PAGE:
This study applied different proteomics methods to unveil the protein catalog in the elongating rice internode II and provided technical guidance for future proteomics of internodes. Within the whole elongating rice internode II actively undergoing cell wall alterations, we detected 2,547 proteins, including several known or implicated in cell wall synthesis (Tables 2, 3, and Figure 6). These observations reinforce the importance of the identified proteins. As Experiment 2 used only minimal fractionation, these proteins are likely to be the most abundant representatives of their corresponding families. We detected proteins corresponding to almost the entire monolignol biosynthesis pathway (Table 2) (Humphreys and Chapple, 2002), including one member in the PAL, C4H, C3H, CCoAOMT, and CCR families, and two members in the CAD, HCT and 4CL families. The one or two enzymes detected at each step of phenylpropanoid pathway could be the major enzymes that catalyze monolignol biosynthesis in rice stem. We also detected 5 peroxidases that are good candidates for acting in monolignol polymerization. One of the identified GT2s is CESA1, a likely primary cell wall cellulose synthase in rice (Table 3) (Wang L. et al., 2010). We also detected OsIRX10, a GT47 involved in stem xylan synthesis. Mutants of this gene exhibit shorter stems, thinner secondary cell walls, and reduced cell wall xylose content (Chen et al., 2013). Among the six identified ATs, AT10 and AT4 have been previously reported to play a role in rice cell wall synthesis. AT10 incorporates pCA into arabinoxylan (Bartley et al., 2013), and OsAT4 functions as a p-Coumaroyl-CoA:monolignol transferase involved in lignin synthesis (Withers et al., 2012; Petrik et al., 2014). Functional data are also available for Brachypodium orthologs of rice OsAT3 and OsAT1 (Petrik et al., 2014; Buanafina et al., 2016). OsAT2 and OsAT9 have not been characterized but are candidate feruloyl transferases based on expression patterns and a phylogenetic study in Brachypodium (Molinari et al., 2013). The correlation between AT9 and FA abundance in rice above-ground tissues also support its role as a feruloyl transferase (Lin et al., 2016).
Many GHs we identified in the internode proteomics dataset are from families that may function in cell wall remodeling and defense responses (Figure 6) (Minic, 2008). GH3 and GH51 enzymes may remodel arabinoxylans. GH3s from barley seedlings and Arabidopsis stems have arabinofuranosidase or xylosidase activity (Lee et al., 2003; Minic et al., 2004). Two GH51s from barley have arabinofuranosidase activity on arabinoxylan (Ferre et al., 2000; Lee et al., 2001). These enzymes might be partially responsible for the decrease in arabinose:xylose ratio across internode development (Table S1). Other families may function on minor polysaccharides in grass cell walls or pathogen cell walls. For example, the GH27 proteins we detect may have galactosidase activity (Kim et al., 2002) and decrease galactose from young to old stem segments (Figure 3), though we cannot rule out that the decreases are caused simply by dilution due to addition of other components to the wall. Some rice GH16 enzymes exhibit xyloglucan endotransglucosylase and xyloglucan endohydrolase activities (Hara et al., 2014). GH17s have been found to be endo-1,3-β-glucosidases that degrade pathogen cell walls, functioning in defense (Minic, 2008). Also notable, GH38s have mannosidase activity in bacteria, but unknown functions in plants (Suits et al., 2010).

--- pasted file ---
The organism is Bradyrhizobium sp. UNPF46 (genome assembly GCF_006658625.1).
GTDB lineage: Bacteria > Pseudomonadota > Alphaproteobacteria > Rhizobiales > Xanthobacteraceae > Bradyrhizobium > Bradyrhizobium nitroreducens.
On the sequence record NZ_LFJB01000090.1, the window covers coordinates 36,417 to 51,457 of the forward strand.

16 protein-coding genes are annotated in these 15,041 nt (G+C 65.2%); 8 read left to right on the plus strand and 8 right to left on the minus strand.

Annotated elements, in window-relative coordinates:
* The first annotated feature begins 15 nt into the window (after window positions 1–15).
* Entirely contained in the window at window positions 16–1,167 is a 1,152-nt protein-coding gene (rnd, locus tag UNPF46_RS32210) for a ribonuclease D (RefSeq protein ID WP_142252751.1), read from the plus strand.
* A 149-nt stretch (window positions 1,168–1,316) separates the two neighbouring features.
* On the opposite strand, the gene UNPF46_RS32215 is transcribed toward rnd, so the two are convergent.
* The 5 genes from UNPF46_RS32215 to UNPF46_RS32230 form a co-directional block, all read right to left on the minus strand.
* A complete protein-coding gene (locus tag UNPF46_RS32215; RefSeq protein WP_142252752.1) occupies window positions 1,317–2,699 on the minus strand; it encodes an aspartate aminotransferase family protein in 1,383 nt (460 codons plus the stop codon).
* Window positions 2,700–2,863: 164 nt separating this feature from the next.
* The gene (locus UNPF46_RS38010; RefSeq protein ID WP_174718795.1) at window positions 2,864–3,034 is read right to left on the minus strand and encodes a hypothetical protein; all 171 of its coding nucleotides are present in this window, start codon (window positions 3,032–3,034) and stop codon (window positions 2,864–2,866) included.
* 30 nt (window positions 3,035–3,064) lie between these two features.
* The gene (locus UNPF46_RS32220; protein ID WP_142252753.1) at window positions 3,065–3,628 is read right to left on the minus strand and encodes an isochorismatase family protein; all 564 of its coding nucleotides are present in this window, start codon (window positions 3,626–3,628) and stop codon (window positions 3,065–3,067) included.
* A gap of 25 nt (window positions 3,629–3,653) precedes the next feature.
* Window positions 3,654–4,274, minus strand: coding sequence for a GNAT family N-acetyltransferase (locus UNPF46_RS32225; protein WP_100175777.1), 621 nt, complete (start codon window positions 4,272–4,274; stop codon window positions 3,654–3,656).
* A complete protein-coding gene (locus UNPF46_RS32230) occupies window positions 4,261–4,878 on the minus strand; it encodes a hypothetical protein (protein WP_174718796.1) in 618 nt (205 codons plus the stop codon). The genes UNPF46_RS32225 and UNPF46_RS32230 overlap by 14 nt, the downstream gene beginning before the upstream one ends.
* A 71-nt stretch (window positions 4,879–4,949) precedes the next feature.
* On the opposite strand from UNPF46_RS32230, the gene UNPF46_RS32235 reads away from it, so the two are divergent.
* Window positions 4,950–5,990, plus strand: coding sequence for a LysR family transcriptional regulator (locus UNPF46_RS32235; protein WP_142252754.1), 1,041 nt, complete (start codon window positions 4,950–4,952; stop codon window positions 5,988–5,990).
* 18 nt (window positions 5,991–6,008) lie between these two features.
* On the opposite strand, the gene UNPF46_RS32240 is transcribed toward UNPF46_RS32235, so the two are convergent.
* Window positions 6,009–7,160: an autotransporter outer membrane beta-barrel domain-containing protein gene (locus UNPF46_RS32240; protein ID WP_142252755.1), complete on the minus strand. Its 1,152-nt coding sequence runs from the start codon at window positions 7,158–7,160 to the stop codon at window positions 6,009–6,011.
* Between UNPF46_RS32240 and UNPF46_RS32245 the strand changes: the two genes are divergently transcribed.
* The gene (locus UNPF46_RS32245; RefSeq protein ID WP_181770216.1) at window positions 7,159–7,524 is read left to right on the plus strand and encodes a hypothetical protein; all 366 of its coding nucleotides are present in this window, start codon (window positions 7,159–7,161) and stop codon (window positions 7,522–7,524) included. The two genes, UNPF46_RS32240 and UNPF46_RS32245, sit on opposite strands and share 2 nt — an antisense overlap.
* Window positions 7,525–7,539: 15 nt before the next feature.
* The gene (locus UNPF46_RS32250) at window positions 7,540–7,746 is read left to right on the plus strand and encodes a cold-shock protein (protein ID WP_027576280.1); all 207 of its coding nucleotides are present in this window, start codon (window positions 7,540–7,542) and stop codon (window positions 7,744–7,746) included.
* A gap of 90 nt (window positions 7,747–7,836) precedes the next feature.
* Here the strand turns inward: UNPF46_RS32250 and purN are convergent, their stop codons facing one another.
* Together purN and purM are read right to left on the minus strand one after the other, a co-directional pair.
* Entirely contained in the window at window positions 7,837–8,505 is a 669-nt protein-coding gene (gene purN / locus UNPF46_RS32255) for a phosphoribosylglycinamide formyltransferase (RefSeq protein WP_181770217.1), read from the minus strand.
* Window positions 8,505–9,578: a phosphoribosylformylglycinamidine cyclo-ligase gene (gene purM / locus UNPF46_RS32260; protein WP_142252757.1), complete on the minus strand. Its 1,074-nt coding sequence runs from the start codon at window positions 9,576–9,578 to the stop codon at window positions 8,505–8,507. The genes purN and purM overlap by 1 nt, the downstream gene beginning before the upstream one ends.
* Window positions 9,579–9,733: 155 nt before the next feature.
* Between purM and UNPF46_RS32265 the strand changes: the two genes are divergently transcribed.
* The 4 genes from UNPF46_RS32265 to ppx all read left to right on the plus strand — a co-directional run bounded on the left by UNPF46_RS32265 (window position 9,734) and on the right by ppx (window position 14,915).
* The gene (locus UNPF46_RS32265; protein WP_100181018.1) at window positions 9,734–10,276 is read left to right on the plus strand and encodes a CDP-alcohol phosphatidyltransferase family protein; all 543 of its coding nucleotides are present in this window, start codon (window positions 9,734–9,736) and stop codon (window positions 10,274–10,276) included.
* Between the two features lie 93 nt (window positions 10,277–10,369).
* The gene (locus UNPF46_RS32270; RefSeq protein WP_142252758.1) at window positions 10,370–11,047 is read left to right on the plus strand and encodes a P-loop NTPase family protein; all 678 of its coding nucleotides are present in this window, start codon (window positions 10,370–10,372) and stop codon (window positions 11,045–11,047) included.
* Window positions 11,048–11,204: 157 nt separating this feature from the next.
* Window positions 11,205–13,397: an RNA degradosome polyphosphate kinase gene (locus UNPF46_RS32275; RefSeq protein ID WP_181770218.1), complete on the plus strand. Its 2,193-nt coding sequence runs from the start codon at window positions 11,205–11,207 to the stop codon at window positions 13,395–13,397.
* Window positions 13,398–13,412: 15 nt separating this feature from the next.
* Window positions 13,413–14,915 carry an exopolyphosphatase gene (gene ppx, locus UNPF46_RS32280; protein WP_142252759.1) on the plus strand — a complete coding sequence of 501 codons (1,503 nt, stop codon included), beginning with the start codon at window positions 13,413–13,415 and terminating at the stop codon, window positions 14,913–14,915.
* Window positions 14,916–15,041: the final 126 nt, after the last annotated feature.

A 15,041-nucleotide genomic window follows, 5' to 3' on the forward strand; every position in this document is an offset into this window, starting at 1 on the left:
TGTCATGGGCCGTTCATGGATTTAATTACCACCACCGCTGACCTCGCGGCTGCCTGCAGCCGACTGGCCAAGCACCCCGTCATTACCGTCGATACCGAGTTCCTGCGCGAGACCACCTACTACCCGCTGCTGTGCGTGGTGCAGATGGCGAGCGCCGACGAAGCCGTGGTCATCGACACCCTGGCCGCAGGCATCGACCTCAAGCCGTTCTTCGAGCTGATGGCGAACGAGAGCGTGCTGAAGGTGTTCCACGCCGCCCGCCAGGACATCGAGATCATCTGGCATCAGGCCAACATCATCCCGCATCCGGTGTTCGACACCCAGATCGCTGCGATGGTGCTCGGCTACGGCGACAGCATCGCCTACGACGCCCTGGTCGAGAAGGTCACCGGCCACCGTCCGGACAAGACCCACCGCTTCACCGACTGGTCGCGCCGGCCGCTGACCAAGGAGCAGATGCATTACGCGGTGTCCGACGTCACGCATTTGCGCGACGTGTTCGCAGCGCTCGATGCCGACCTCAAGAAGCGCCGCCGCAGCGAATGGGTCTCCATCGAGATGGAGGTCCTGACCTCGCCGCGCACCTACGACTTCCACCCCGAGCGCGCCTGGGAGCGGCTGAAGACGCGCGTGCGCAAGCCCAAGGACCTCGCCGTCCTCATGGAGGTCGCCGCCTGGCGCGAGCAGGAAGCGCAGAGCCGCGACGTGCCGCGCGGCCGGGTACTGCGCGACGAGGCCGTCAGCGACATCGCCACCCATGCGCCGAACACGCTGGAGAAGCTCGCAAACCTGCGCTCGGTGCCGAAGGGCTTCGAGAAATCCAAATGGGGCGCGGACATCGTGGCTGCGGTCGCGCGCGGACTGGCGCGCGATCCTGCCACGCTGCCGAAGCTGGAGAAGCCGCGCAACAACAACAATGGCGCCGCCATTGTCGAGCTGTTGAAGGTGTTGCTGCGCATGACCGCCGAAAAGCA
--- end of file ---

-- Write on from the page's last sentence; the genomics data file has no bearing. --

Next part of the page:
We identified several protein kinases and novel phosphopeptides in the elongating internode (Tables S7 and S9), consistent with a role for protein phosphorylation in controlling stem development. Currently, protein kinases with cell wall phenotypes or that regulate cell wall genes are mainly in three kinase groups. These include the LRR (Leucine-rich repeat) receptor like kinases, such as THE1 and FEI1 from the Tyr-kinase-like (TKL) group; MAPK6, which is in the CMGC (CDK, MAPK, GSK3, and CLK) group; and CDK28, from the CAMK (calcium/calmodulin-dependent protein kinase) group (Morse et al., 2009; Oh et al., 2011; Matschi et al., 2013). More than half of kinases identified in this study are from these three groups. One of the kinases from the TKL group that we identified is a putative ortholog of the BRASSINOSTEROID INSENSITIVE 1-ASSOCIATED RECEPTOR KINASE 1 (BAK1, LOC_Os02g09359). In Arabidopsis, BAK1 can form a heterodimer with BRASSINOSTEROID INSENSITIVE 1 (BRI1) in the presence of brassinosteriod to regulate plant development including inflorescence stem growth and secondary cell wall formation (Nam and Li, 2002).
Non-RD kinases, i.e., those that lack a conserved RD amino acid sequence in kinase subdomain IV, are predicted to function in pathogen recognition, while RD kinases are likely to be involved in other biological processes (Dardick and Ronald, 2006; Dardick et al., 2007). The under representation of non-RD kinases in the elongating stem is consistent with pathogen detection not being a major function in the stem under our growth conditions, though could also be due to low expression of non-RD kinases relative to RD-kinases, leading to lack of consistent detection.